However, the history of the Sikhs survived this time through the stories that were passed from father to son and mother to daughter. Faithfully learned and religiously recited, the glorious history of the Sikh Gurus, the saints and martyrs, were told around smoky campfires and warm hearths. Inspiring stories of Sikh heroes sustained the hearts of the Sikh nation during their time of trial and oppression. Great Sikhs such as Bhai Taru Singh would prepare langar for the bands of Singhs who lived in the forest, always on the move to avoid the punishing patrols of the mughal governor. While they ate, he would lighten their hearts and lift their spirits to a high state of Cherdi Kala with stories of heroism and devotion. When the mughal governor heard of this, he arrested Bhai Taru Singh, and offered to grant him amnesty if he would cut his hair and renounce his faith. Bhai Taru Singh refused and the cruel governor had Bhai Sahib’s entire scalp removed from his head. To this day, we remember the spirit of Bhai Taru Singh in our daily prayer as one who “gave his scalp, but not his hair.”
The relative stability of the 19th Century produced several monumental works of Sikh history. Most notably the, Siri Guru Pratap Suraj Granth by Bhai Santok Singh in 1843. Written entirely in poetic verse in the language of Barjbhasa, the literary Hindi of the time, this enormous book covers the lives of the ten Gurus and Baba Banda Singh Bahadur in great detail. It is a treasure of information, but a difficult resource for modern scholars to access because of the archaic language of the verse. In a great service to the panth, Bhai Vir Singh annotated the entire granth, creating a massive fourteen volume masterpiece which was published in 1926-37. Even today, most major gurdwaras will have katha, or lectures given on Sikh history, from this source. However the language and the verse remains a serious obstacle for anyone but the most studious scholar.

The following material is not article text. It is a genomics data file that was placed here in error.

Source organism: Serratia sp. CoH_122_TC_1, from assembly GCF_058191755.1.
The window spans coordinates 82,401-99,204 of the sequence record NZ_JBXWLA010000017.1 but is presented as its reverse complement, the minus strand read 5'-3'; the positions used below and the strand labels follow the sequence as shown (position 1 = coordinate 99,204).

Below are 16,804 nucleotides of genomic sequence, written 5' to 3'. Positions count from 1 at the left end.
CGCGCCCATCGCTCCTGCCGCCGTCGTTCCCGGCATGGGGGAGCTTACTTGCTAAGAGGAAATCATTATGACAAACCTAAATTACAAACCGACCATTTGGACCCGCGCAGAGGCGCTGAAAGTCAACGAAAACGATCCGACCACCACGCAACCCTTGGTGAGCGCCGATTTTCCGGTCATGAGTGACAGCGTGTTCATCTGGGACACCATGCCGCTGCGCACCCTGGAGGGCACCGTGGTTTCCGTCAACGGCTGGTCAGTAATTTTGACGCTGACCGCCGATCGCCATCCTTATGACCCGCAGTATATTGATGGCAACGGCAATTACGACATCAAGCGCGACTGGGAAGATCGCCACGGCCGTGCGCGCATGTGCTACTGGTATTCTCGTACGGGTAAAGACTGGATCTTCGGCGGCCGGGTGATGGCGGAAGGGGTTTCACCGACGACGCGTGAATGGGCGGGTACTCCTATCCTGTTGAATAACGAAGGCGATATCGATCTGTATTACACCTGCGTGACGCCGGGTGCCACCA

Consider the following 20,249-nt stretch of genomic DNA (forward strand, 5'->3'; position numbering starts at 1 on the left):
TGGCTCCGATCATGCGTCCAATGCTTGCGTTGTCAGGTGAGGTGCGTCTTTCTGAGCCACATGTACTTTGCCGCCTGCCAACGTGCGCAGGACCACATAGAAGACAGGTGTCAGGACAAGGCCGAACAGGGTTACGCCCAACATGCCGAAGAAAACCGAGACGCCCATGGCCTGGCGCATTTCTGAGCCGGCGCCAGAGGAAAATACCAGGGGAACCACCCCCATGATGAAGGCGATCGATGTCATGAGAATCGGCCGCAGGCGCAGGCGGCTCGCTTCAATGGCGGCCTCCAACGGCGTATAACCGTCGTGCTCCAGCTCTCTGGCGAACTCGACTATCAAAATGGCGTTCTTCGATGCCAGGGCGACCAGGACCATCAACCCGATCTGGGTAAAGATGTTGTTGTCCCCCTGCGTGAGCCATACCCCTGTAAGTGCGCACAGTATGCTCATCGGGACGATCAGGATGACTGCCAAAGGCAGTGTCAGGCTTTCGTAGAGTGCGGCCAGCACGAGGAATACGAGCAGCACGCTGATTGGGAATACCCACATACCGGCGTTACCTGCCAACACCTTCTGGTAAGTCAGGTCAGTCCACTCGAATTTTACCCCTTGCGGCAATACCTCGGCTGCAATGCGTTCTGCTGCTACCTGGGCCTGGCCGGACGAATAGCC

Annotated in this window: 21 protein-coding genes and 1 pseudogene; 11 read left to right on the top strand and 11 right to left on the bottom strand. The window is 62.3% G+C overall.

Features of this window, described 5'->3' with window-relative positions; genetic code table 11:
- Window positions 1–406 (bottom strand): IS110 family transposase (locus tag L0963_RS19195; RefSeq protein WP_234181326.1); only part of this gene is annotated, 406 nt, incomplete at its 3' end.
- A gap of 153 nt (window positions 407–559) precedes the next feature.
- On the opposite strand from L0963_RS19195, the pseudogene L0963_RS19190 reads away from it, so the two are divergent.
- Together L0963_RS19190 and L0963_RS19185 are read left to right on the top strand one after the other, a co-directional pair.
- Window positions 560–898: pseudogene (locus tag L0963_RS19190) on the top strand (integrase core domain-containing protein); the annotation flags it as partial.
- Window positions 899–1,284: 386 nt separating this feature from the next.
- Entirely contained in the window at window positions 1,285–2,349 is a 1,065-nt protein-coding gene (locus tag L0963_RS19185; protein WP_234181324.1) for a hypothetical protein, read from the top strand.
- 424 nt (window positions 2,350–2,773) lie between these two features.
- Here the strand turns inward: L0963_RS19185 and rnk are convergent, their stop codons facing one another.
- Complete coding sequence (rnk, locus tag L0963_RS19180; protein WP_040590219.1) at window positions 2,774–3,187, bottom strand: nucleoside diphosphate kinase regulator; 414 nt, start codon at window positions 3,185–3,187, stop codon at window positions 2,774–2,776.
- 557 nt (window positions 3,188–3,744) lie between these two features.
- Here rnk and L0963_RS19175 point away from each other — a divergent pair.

In the later part of the 19th century, Max Arthur MaCauliffe undertook the monumental task of writing the history of the Sikhs in English. After twenty years in the Indian Civil Service, Max MaCauliffe retired as an honorable judge in the
Throughout the chaotic years of the 20th century and the independence of
Today the stories of Sikh history are emerging again, revived by the power of their own experience. The Sikh youth, both in the East and the West, are hungry for answers to their questions and are shocked and amazed when they find these answer come in the form of Sikh history. Bloody war and heart-squeezing beauty; treacherous betrayal and undying love; stories that are fantastic in their magnitude and astounding in their depth make up the panorama of the history that is ours. Thanks to recent works of translation, bani such as Varan Bhai Gurdas, and the Dasam Granth of Guru Gobind Singh are now available for the English-speaking student to read and study, making transparent that which was once mysterious.
As each one of us starts the process of discovering our magnificent history, it is important to remember that these stories were meant not only to be read, but to be told. It is through the telling, that the spirit and energy of the Guru flows through the teller. This “rus”, or nectar, ignites the heart of the listener and brings the seeker to a new level of awareness. The telling of Sikh history is not reserved for the experts or the saints, it is the privilege of all Sikhs, and the duty of every Khalsa mother and father.
This is how Sikhism is taught. This is how Sikhism is learned.